valproic acid, divalproex, Depakote, Depakote Sprinkle, Depakote ER, Depakene, Depacon, Stavzor

  • Pharmacy Author:
    Omudhome Ogbru, PharmD

    Dr. Ogbru received his Doctorate in Pharmacy from the University of the Pacific School of Pharmacy in 1995. He completed a Pharmacy Practice Residency at the University of Arizona/University Medical Center in 1996. He was a Professor of Pharmacy Practice and a Regional Clerkship Coordinator for the University of the Pacific School of Pharmacy from 1996-99.

  • Medical and Pharmacy Editor: Jay W. Marks, MD
    Jay W. Marks, MD

    Jay W. Marks, MD

    Jay W. Marks, MD, is a board-certified internist and gastroenterologist. He graduated from Yale University School of Medicine and trained in internal medicine and gastroenterology at UCLA/Cedars-Sinai Medical Center in Los Angeles.

DRUG INTERACTIONS: Valproic acid has numerous suspected or proven drug interactions. Valproic acid can reduce the number of platelets or inhibit the ability of platelets to stick together and form a blood clot. Therefore, it may exaggerate the effects of other medications which inhibit the stickiness of platelets or inhibit other steps in the clotting of blood. This can lead to abnormal bleeding due to the inability of blood to clot. Such medications include warfarin (Coumadin), heparin or low-molecular weight heparin (Lovenox), clopidogrel (Plavix), ticlopidine (Ticlid), and nonsteroidal antiinflammatory drugs (NSAIDs) such as ibuprofen (Motrin, Advil), naproxen (Naprosyn, Aleve), indomethacin (Indocin), nabumetone (Relafen), diclofenac (Voltaren, Cataflam, Arthrotec), ketorolac (Toradol) and aspirin.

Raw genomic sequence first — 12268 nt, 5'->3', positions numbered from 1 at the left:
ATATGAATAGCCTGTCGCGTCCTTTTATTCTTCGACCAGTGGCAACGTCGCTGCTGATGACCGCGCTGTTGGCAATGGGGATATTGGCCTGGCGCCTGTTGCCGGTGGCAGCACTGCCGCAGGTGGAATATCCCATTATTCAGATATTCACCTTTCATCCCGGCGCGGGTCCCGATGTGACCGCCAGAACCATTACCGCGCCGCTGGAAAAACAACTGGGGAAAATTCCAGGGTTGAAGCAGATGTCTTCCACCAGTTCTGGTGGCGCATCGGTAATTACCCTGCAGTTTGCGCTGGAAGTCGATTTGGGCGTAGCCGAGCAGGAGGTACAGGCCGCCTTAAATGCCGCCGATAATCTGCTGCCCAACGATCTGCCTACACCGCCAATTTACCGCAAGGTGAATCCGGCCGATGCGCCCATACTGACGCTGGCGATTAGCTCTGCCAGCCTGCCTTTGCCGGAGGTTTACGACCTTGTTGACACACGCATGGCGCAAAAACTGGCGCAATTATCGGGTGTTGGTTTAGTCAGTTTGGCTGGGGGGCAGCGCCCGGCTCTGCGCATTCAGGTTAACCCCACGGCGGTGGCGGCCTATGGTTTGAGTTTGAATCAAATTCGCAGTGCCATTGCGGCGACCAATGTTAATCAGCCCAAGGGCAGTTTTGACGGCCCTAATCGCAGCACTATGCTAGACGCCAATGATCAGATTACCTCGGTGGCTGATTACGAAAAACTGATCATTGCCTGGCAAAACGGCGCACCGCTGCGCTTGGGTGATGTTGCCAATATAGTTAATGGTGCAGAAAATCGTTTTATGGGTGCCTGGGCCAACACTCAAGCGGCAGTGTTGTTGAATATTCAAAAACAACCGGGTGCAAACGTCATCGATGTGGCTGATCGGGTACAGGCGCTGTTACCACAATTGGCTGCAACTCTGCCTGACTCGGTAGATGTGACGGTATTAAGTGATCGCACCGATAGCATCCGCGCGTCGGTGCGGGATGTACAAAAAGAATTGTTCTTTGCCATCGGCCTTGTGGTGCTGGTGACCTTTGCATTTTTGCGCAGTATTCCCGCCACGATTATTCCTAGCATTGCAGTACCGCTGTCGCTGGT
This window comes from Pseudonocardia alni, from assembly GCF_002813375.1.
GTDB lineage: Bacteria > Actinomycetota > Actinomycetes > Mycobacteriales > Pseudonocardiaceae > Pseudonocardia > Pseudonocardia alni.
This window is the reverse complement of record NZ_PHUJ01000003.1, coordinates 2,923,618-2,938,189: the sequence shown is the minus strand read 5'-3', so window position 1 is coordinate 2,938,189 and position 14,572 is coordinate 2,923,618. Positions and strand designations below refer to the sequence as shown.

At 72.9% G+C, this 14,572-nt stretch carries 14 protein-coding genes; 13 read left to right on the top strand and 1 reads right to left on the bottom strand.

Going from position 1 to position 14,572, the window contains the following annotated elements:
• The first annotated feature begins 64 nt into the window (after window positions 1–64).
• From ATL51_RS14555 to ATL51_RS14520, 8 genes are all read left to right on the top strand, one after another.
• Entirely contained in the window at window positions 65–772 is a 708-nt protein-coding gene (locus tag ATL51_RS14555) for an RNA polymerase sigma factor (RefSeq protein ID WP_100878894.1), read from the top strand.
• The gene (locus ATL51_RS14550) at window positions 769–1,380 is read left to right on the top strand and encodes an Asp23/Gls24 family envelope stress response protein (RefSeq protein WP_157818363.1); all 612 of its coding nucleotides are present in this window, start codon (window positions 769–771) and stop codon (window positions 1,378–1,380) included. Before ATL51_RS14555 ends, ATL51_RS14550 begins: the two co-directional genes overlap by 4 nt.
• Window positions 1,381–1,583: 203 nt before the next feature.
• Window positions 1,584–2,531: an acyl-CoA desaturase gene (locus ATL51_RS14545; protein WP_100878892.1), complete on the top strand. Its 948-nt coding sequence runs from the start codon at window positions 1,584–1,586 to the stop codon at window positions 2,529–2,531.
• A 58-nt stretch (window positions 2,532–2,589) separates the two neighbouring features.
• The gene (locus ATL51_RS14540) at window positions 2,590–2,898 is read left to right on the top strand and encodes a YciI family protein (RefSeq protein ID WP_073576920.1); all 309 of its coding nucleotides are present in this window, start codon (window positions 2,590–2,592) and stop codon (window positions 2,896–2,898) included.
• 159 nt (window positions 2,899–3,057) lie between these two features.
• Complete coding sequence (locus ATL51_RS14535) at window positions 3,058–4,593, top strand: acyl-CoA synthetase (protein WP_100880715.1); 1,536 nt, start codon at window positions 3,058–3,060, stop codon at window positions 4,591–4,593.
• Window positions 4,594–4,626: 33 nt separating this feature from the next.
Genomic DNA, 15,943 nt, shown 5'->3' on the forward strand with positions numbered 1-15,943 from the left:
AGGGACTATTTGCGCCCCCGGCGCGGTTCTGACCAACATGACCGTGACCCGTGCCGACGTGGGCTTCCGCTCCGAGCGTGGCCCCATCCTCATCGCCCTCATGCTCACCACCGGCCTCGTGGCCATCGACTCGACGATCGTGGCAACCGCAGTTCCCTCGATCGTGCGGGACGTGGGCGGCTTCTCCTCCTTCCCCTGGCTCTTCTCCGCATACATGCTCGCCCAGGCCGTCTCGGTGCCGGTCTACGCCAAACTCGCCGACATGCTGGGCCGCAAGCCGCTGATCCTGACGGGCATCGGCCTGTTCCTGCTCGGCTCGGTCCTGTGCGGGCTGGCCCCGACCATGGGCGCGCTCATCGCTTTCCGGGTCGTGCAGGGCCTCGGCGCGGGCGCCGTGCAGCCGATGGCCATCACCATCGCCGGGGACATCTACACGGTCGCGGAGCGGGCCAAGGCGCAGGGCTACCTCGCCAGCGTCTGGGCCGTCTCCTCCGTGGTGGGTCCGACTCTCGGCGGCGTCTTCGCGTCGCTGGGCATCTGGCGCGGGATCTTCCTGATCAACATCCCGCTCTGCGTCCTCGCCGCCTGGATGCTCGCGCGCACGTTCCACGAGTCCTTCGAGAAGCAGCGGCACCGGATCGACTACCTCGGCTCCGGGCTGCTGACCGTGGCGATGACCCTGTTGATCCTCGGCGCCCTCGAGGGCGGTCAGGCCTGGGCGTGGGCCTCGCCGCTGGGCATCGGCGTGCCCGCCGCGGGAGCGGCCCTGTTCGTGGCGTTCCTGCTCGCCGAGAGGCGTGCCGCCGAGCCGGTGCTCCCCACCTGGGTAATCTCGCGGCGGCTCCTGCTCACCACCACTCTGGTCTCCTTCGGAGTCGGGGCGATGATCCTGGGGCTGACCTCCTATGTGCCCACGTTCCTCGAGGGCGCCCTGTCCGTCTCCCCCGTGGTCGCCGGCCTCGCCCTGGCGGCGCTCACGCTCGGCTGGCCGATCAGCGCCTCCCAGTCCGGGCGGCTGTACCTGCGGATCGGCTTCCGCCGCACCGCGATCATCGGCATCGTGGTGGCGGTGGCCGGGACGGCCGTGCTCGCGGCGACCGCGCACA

Aspirin and felbamate (Felbatol) can reduce the elimination of valproic acid and result in elevated blood concentrations of valproic acid and toxicity due to the valproic acid.

Rifampin (Rifadin, Rimactane), carbamazepine (Tegretol), phenytoin (Dilantin) can increase the elimination of valproic acid, thereby reducing blood concentrations. Since this can result in loss of seizure control and seizures, adjustments in the dose of valproic acid may be necessary if these medications are begun.

Cholestyramine (Questran) can reduce the absorption of valproic acid from the intestine and reduce its effectiveness. Therefore, valproic acid should be taken at least 2 hours before or 6 hours after doses of cholestyramine.

Valproic acid can significantly decrease the elimination of lamotrigine (Lamictal), ethosuximide (Zarontin), diazepam (Valium), zidovudine (AZT) and phenobarbital, thereby increasing their concentrations in blood and leading to toxicity. Valproic acid also increases the blood levels of warfarin and phenytoin by displacing them from blood proteins that they bind to. Since increased blood concentrations of these drugs may lead to an increase in side effects, the dose of warfarin and phenytoin may need to be altered when they are taken with valproic acid.

PREGNANCY: The use of valproic acid during pregnancy has been associated with fetal abnormalities such as spina bifida, cardiovascular abnormalities, and neural tube defects. The risk of spina bifida in the offspring of mothers taking valproic acid during pregnancy is 1%-2%. Valproic acid also may cause reduced clotting in the mother and baby. Because of the risk of harm to the newborn, valproic acid should only be used by pregnant women when its benefits outweigh the risks.

NURSING MOTHERS: The concentration of valproic acid in breast milk of women taking valproic acid is 1-10%. Although the effect on the nursing infant, is not certain, nursing mothers probably should not breastfeeding if they are taking valproic acid.

Medically reviewed by Eni Williams, PharmD

Reference: FDA Prescribing Information

Medically Reviewed by a Doctor on 9/15/2015

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